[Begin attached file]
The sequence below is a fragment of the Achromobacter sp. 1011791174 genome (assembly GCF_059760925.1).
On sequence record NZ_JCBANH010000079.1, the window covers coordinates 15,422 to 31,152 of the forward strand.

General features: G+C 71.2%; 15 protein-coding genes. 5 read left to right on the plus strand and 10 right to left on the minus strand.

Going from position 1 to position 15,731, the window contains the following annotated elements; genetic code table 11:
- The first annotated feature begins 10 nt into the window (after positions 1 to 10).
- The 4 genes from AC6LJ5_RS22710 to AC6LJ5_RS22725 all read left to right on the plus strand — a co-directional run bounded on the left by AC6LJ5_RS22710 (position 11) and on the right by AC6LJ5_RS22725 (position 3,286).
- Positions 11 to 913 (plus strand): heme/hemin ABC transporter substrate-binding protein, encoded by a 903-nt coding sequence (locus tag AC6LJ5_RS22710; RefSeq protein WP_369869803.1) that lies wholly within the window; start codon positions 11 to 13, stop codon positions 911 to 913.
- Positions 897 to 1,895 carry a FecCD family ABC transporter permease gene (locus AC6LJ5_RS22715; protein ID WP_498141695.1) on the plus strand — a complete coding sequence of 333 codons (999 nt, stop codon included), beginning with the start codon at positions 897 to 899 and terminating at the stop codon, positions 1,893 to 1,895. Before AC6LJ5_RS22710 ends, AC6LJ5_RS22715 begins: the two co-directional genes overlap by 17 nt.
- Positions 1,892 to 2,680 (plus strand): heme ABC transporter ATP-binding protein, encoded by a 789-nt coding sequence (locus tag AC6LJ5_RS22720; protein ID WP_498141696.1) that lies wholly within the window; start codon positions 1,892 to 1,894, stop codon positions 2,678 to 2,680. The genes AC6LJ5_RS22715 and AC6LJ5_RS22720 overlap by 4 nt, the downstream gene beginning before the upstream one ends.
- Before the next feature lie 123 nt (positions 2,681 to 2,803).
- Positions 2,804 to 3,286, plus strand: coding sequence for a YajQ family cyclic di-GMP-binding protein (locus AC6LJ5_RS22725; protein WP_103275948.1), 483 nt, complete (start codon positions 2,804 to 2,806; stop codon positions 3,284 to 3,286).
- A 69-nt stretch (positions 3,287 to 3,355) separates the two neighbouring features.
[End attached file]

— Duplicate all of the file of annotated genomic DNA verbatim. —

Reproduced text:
The sequence below is a fragment of the Achromobacter sp. 1011791174 genome (assembly GCF_059760925.1).
On sequence record NZ_JCBANH010000079.1, the window covers coordinates 15,422 to 31,152 of the forward strand.

General features: G+C 71.2%; 15 protein-coding genes. 5 read left to right on the plus strand and 10 right to left on the minus strand.

Going from position 1 to position 15,731, the window contains the following annotated elements; genetic code table 11:
- The first annotated feature begins 10 nt into the window (after positions 1 to 10).
- The 4 genes from AC6LJ5_RS22710 to AC6LJ5_RS22725 all read left to right on the plus strand — a co-directional run bounded on the left by AC6LJ5_RS22710 (position 11) and on the right by AC6LJ5_RS22725 (position 3,286).
- Positions 11 to 913 (plus strand): heme/hemin ABC transporter substrate-binding protein, encoded by a 903-nt coding sequence (locus tag AC6LJ5_RS22710; RefSeq protein WP_369869803.1) that lies wholly within the window; start codon positions 11 to 13, stop codon positions 911 to 913.
- Positions 897 to 1,895 carry a FecCD family ABC transporter permease gene (locus AC6LJ5_RS22715; protein ID WP_498141695.1) on the plus strand — a complete coding sequence of 333 codons (999 nt, stop codon included), beginning with the start codon at positions 897 to 899 and terminating at the stop codon, positions 1,893 to 1,895. Before AC6LJ5_RS22710 ends, AC6LJ5_RS22715 begins: the two co-directional genes overlap by 17 nt.
- Positions 1,892 to 2,680 (plus strand): heme ABC transporter ATP-binding protein, encoded by a 789-nt coding sequence (locus tag AC6LJ5_RS22720; protein ID WP_498141696.1) that lies wholly within the window; start codon positions 1,892 to 1,894, stop codon positions 2,678 to 2,680. The genes AC6LJ5_RS22715 and AC6LJ5_RS22720 overlap by 4 nt, the downstream gene beginning before the upstream one ends.
- Before the next feature lie 123 nt (positions 2,681 to 2,803).
- Positions 2,804 to 3,286, plus strand: coding sequence for a YajQ family cyclic di-GMP-binding protein (locus AC6LJ5_RS22725; protein WP_103275948.1), 483 nt, complete (start codon positions 2,804 to 2,806; stop codon positions 3,284 to 3,286).
- A 69-nt stretch (positions 3,287 to 3,355) separates the two neighbouring features.